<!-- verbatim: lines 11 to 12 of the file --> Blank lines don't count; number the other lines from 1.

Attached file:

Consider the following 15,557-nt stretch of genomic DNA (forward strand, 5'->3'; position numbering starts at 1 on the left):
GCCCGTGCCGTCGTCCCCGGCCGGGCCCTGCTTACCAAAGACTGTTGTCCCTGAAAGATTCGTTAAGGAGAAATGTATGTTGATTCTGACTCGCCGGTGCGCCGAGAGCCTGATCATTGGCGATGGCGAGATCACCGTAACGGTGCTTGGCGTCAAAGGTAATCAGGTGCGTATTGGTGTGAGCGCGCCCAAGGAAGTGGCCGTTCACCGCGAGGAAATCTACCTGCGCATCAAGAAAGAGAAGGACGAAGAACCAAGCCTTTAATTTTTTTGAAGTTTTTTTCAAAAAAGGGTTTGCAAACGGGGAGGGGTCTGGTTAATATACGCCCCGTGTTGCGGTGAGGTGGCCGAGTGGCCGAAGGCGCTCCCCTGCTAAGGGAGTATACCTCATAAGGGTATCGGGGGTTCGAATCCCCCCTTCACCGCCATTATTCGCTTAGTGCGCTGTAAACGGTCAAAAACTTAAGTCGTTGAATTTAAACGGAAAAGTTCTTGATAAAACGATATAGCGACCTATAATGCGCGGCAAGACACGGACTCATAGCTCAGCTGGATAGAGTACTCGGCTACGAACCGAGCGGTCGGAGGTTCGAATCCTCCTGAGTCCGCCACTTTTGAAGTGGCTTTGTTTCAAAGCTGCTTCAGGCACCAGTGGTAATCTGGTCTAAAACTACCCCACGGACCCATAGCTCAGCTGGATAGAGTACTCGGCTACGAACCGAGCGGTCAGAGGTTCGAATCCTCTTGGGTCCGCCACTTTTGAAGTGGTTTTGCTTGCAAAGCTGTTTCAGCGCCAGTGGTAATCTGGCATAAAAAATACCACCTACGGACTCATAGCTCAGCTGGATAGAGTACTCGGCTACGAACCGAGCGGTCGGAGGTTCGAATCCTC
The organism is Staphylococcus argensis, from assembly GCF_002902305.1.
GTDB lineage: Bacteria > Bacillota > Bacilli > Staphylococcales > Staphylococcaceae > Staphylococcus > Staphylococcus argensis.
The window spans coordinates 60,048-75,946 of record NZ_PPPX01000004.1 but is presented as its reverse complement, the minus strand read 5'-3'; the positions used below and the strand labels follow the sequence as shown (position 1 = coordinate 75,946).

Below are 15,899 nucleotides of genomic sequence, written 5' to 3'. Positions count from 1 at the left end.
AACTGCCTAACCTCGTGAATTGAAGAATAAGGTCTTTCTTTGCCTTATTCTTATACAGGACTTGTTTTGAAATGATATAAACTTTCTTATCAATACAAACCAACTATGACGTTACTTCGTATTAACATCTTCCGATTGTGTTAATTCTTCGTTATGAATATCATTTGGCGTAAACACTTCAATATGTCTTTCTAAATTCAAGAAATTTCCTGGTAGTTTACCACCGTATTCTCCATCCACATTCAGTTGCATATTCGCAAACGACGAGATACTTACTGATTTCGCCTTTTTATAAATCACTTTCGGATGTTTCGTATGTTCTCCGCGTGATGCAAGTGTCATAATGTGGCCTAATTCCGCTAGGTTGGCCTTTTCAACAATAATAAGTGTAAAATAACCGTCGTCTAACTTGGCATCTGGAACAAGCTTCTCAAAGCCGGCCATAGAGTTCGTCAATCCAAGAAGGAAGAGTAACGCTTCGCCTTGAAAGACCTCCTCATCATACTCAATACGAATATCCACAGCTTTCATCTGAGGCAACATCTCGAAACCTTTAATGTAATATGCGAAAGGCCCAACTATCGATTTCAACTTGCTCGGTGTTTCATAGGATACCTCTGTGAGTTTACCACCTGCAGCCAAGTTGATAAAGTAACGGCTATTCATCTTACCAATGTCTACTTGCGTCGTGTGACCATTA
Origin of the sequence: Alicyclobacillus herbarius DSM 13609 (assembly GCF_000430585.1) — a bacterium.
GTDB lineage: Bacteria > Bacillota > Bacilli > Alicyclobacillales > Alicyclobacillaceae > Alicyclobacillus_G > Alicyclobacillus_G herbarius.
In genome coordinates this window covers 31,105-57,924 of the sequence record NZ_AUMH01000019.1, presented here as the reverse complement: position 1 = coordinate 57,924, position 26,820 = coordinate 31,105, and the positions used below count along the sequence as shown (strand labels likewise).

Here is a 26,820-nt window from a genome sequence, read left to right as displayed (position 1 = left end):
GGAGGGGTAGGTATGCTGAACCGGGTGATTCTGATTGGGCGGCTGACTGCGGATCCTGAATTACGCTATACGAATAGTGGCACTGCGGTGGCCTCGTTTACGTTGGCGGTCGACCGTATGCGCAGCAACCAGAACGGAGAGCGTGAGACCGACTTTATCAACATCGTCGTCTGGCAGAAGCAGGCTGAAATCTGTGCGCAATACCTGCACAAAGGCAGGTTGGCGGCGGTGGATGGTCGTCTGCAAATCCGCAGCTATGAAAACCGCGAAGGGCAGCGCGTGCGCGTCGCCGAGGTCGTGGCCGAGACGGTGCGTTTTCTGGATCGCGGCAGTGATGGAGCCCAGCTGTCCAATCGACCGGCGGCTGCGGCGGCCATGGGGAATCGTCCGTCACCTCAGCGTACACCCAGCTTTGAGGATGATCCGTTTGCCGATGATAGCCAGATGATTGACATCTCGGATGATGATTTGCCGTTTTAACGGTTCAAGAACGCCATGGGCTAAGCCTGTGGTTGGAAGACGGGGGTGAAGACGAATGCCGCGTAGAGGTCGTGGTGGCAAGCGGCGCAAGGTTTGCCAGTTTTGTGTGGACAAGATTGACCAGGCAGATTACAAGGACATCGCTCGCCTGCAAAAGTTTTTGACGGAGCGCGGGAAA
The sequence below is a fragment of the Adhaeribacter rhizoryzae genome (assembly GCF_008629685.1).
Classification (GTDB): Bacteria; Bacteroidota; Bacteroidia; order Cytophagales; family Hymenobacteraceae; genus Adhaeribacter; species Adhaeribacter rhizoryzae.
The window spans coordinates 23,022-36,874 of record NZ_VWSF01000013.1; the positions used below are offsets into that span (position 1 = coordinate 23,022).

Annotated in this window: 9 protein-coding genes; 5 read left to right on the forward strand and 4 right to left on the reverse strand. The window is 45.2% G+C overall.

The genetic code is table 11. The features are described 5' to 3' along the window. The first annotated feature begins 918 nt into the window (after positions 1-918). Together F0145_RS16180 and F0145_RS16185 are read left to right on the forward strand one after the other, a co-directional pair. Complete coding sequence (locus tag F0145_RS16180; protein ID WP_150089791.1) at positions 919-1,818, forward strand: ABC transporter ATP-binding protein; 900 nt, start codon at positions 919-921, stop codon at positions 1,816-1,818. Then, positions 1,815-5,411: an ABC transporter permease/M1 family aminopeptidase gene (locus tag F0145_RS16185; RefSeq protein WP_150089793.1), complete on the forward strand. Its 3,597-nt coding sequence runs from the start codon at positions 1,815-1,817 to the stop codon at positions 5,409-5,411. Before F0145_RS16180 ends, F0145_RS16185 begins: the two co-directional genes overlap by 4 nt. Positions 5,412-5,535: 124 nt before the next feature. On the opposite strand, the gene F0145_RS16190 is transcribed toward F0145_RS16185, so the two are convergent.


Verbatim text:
Here is a 26,820-nt window from a genome sequence, read left to right as displayed (position 1 = left end):
GGAGGGGTAGGTATGCTGAACCGGGTGATTCTGATTGGGCGGCTGACTGCGGATCCTGAATTACGCTATACGAATAGTGGCACTGCGGTGGCCTCGTTTACGTTGGCGGTCGACCGTATGCGCAGCAACCAGAACGGAGAGCGTGAGACCGACTTTATCAACATCGTCGTCTGGCAGAAGCAGGCTGAAATCTGTGCGCAATACCTGCACAAAGGCAGGTTGGCGGCGGTGGATGGTCGTCTGCAAATCCGCAGCTATGAAAACCGCGAAGGGCAGCGCGTGCGCGTCGCCGAGGTCGTGGCCGAGACGGTGCGTTTTCTGGATCGCGGCAGTGATGGAGCCCAGCTGTCCAATCGACCGGCGGCTGCGGCGGCCATGGGGAATCGTCCGTCACCTCAGCGTACACCCAGCTTTGAGGATGATCCGTTTGCCGATGATAGCCAGATGATTGACATCTCGGATGATGATTTGCCGTTTTAACGGTTCAAGAACGCCATGGGCTAAGCCTGTGGTTGGAAGACGGGGGTGAAGACGAATGCCGCGTAGAGGTCGTGGTGGCAAGCGGCGCAAGGTTTGCCAGTTTTGTGTGGACAAGATTGACCAGGCAGATTACAAGGACATCGCTCGCCTGCAAAAGTTTTTGACGGAGCGCGGGAAA